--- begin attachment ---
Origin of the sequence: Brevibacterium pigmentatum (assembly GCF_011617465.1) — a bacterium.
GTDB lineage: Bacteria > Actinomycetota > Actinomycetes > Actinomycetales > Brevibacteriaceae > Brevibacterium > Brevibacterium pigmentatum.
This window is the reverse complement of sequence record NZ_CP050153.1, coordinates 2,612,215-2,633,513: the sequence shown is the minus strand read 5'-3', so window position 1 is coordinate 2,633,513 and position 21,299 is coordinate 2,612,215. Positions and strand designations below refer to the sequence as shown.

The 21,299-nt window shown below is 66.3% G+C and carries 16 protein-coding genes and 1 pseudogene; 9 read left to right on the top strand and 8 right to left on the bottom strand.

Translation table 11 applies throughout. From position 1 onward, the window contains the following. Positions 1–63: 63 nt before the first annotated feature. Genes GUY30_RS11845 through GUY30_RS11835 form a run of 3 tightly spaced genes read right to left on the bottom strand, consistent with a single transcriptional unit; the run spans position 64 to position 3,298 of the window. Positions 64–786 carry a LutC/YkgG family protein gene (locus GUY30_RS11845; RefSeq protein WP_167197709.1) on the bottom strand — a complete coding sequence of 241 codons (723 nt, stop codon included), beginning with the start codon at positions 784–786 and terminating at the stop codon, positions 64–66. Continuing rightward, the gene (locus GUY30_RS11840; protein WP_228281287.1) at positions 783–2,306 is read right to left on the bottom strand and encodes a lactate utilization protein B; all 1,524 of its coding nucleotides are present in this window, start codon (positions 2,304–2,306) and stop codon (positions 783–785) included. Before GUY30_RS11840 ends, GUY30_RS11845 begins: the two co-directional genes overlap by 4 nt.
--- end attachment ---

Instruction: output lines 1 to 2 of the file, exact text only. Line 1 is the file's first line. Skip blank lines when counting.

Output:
Origin of the sequence: Brevibacterium pigmentatum (assembly GCF_011617465.1) — a bacterium.
GTDB lineage: Bacteria > Actinomycetota > Actinomycetes > Actinomycetales > Brevibacteriaceae > Brevibacterium > Brevibacterium pigmentatum.